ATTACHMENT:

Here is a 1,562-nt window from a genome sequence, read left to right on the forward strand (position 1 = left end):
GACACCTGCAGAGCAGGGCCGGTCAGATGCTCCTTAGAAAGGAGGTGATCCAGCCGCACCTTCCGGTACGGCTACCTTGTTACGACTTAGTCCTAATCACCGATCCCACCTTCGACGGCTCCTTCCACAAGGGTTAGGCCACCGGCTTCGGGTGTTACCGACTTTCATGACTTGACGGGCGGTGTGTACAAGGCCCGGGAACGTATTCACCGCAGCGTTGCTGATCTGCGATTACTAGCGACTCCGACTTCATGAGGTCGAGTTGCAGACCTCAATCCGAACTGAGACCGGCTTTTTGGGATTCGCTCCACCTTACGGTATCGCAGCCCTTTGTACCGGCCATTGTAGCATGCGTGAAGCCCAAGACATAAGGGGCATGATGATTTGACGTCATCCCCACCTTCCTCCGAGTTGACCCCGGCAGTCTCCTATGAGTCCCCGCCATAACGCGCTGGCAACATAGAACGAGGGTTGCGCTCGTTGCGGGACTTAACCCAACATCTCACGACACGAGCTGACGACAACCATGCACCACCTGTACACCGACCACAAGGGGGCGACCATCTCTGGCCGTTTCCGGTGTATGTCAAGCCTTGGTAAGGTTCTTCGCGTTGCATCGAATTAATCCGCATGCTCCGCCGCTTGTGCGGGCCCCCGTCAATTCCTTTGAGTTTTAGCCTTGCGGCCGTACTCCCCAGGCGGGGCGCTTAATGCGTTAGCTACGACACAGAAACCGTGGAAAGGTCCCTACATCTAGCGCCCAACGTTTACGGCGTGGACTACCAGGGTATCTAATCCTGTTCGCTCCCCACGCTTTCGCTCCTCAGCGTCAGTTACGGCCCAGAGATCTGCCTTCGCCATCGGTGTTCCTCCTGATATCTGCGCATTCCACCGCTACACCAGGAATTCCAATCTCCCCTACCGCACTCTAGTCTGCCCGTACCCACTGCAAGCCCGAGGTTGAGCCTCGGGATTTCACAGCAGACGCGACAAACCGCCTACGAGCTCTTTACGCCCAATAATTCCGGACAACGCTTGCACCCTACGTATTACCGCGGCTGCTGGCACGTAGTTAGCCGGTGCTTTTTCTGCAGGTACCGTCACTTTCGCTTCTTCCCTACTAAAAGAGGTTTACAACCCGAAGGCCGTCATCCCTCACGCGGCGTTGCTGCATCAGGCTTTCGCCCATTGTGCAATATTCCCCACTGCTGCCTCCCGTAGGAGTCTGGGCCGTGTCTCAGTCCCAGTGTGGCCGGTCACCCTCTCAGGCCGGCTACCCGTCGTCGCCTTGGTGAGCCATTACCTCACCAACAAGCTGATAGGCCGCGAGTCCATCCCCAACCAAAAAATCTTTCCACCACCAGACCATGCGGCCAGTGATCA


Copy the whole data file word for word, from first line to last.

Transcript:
Here is a 1,562-nt window from a genome sequence, read left to right on the forward strand (position 1 = left end):
GACACCTGCAGAGCAGGGCCGGTCAGATGCTCCTTAGAAAGGAGGTGATCCAGCCGCACCTTCCGGTACGGCTACCTTGTTACGACTTAGTCCTAATCACCGATCCCACCTTCGACGGCTCCTTCCACAAGGGTTAGGCCACCGGCTTCGGGTGTTACCGACTTTCATGACTTGACGGGCGGTGTGTACAAGGCCCGGGAACGTATTCACCGCAGCGTTGCTGATCTGCGATTACTAGCGACTCCGACTTCATGAGGTCGAGTTGCAGACCTCAATCCGAACTGAGACCGGCTTTTTGGGATTCGCTCCACCTTACGGTATCGCAGCCCTTTGTACCGGCCATTGTAGCATGCGTGAAGCCCAAGACATAAGGGGCATGATGATTTGACGTCATCCCCACCTTCCTCCGAGTTGACCCCGGCAGTCTCCTATGAGTCCCCGCCATAACGCGCTGGCAACATAGAACGAGGGTTGCGCTCGTTGCGGGACTTAACCCAACATCTCACGACACGAGCTGACGACAACCATGCACCACCTGTACACCGACCACAAGGGGGCGACCATCTCTGGCCGTTTCCGGTGTATGTCAAGCCTTGGTAAGGTTCTTCGCGTTGCATCGAATTAATCCGCATGCTCCGCCGCTTGTGCGGGCCCCCGTCAATTCCTTTGAGTTTTAGCCTTGCGGCCGTACTCCCCAGGCGGGGCGCTTAATGCGTTAGCTACGACACAGAAACCGTGGAAAGGTCCCTACATCTAGCGCCCAACGTTTACGGCGTGGACTACCAGGGTATCTAATCCTGTTCGCTCCCCACGCTTTCGCTCCTCAGCGTCAGTTACGGCCCAGAGATCTGCCTTCGCCATCGGTGTTCCTCCTGATATCTGCGCATTCCACCGCTACACCAGGAATTCCAATCTCCCCTACCGCACTCTAGTCTGCCCGTACCCACTGCAAGCCCGAGGTTGAGCCTCGGGATTTCACAGCAGACGCGACAAACCGCCTACGAGCTCTTTACGCCCAATAATTCCGGACAACGCTTGCACCCTACGTATTACCGCGGCTGCTGGCACGTAGTTAGCCGGTGCTTTTTCTGCAGGTACCGTCACTTTCGCTTCTTCCCTACTAAAAGAGGTTTACAACCCGAAGGCCGTCATCCCTCACGCGGCGTTGCTGCATCAGGCTTTCGCCCATTGTGCAATATTCCCCACTGCTGCCTCCCGTAGGAGTCTGGGCCGTGTCTCAGTCCCAGTGTGGCCGGTCACCCTCTCAGGCCGGCTACCCGTCGTCGCCTTGGTGAGCCATTACCTCACCAACAAGCTGATAGGCCGCGAGTCCATCCCCAACCAAAAAATCTTTCCACCACCAGACCATGCGGCCAGTGATCA